"Solid, effective, inexpensive--as good as Blue Snowball"4.0 starson by caponsacchi
Pros: Build quality, sound quality, sensitivity (no preamp needed)
Cons: Definitely requires a pop filter. Won't slide over the top of a desktop machine. Very clear, crisp and present but not as "deep and rich" as a large-diaphragm studio mic costing a couple of grand.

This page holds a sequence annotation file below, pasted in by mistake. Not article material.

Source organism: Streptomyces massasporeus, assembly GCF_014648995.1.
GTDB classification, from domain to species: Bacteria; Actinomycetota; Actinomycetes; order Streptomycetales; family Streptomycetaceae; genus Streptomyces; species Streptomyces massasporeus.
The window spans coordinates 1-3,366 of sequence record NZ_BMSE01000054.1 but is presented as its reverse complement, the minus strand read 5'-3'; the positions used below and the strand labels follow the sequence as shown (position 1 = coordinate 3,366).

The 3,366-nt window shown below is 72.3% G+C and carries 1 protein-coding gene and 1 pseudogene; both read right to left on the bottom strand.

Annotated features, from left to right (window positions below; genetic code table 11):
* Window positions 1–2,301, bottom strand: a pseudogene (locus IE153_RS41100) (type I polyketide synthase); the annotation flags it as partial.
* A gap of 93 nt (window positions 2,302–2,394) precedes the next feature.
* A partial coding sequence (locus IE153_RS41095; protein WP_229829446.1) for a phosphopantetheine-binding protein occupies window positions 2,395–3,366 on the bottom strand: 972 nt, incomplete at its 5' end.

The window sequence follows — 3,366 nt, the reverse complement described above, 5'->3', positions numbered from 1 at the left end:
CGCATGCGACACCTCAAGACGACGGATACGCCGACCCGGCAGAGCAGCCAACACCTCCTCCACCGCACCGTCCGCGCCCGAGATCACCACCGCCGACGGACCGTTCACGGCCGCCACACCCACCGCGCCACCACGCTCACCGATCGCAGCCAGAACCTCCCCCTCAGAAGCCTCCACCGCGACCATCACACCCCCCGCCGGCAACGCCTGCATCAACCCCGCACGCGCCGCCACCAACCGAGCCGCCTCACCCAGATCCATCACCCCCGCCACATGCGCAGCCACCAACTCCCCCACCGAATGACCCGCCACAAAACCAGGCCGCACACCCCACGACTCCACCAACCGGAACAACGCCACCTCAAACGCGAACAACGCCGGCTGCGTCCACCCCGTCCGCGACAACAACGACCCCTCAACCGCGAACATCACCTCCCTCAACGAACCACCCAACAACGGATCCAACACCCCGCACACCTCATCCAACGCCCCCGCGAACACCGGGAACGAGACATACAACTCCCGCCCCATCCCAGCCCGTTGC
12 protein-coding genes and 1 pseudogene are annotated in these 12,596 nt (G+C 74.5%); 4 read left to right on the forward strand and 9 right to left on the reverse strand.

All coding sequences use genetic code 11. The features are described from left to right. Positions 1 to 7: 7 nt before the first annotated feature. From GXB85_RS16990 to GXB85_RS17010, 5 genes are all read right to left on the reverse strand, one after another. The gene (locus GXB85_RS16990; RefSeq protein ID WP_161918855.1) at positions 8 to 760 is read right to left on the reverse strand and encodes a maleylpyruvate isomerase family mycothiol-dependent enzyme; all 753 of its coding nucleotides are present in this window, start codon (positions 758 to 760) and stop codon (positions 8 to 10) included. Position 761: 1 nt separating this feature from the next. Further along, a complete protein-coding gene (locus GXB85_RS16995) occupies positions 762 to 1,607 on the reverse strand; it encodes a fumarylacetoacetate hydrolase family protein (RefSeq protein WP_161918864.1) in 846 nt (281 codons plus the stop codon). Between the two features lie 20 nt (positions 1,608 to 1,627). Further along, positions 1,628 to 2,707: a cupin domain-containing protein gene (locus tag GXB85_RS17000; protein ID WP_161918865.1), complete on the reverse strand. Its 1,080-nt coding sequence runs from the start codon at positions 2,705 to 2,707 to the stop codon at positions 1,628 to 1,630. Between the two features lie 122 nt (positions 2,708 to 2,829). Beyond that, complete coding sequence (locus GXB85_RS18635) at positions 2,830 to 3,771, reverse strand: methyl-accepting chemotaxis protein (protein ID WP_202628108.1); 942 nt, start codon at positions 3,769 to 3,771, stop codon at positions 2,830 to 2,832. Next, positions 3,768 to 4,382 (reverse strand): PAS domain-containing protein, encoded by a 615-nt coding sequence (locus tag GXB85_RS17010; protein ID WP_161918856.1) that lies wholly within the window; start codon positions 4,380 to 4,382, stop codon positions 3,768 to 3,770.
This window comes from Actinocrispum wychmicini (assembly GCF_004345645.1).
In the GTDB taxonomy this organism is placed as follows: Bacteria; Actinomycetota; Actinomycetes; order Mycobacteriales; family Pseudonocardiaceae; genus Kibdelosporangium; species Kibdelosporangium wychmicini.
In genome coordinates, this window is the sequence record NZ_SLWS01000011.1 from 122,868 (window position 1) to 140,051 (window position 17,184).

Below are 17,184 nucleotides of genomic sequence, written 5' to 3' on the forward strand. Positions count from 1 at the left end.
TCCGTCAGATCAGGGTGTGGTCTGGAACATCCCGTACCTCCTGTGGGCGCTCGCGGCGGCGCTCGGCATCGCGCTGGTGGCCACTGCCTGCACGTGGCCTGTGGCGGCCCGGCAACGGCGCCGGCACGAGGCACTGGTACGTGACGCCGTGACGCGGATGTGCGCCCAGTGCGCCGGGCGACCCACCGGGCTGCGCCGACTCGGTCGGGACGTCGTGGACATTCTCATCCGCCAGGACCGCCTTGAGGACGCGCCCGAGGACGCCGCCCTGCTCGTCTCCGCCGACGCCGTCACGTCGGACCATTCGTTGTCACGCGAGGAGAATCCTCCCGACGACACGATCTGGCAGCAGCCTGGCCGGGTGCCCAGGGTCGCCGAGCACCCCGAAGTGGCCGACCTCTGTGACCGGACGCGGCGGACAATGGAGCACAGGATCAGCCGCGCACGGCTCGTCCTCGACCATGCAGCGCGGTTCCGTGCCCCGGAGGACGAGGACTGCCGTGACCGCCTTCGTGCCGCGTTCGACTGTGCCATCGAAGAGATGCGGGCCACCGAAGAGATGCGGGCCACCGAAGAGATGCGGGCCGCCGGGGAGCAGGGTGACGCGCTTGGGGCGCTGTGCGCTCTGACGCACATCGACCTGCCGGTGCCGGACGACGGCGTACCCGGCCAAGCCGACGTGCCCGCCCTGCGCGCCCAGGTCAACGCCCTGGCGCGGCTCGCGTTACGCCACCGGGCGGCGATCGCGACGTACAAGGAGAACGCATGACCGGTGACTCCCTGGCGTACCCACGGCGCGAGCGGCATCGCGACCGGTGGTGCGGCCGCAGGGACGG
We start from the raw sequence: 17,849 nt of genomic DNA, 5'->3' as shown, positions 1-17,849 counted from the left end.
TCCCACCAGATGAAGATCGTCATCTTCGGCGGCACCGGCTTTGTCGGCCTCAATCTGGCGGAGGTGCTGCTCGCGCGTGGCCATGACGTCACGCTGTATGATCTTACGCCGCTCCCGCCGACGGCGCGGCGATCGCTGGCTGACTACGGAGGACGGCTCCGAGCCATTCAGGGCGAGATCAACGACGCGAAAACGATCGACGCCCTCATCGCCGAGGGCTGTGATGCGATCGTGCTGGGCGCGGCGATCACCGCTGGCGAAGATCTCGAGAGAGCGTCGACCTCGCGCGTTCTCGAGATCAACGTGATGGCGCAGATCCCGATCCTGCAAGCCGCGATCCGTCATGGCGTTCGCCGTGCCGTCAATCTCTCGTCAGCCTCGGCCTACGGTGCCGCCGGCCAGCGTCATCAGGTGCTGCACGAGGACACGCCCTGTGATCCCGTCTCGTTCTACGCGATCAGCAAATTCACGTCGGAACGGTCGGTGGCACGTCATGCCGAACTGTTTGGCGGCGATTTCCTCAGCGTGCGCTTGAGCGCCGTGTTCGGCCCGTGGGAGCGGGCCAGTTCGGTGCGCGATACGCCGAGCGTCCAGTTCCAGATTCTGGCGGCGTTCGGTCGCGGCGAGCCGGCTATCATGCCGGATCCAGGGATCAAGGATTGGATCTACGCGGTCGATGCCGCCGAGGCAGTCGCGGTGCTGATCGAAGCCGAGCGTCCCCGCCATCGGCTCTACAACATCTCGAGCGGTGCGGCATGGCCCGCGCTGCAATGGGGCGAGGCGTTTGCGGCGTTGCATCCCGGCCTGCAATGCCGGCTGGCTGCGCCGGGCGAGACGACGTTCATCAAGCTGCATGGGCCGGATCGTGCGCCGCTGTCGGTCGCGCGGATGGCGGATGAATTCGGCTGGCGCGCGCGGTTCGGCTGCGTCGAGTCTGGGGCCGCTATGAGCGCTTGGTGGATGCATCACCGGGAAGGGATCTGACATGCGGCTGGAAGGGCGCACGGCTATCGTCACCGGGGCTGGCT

Summary: Blue is charming the public to go for the Snowball and now Snowflake, and doing a good job of it. The Snowflake sounds as good as the Snowball but has more limited cardioid patterns and lacks some of the "sex appeal" that enables the Snowball to put performers on their best behavior. Note that the white plastic is merely a case for protecting the mesh screen and carrying the USB cable. Once removed, you've got a mic that conveniently attaches to the top of a lap-top or, with the mic swiveled backwards as a counterbalance, sits securely on your desk in front of the computer. I also own the Sony mic referenced in Cnet's review and found it unsuitable for recording directly to my computer without first routing it through a pre-amp to boost the signal. The Snowflake, on the other hand, has sensitivity and loudness to spare. Computers see it faster than any USB device I've ever used. It's small but as heavy and rugged as a Shure SM-57 or 58, so for $50-60 (the going price) how can you not? It's certainly much more than the mere "flash" that Cnet mentions in its headline. I don't use it to record music, but it's the best solution yet that I've found for professional radio announcements away from the multi-thousand dollar large-diaphragm condenser mics at the studio.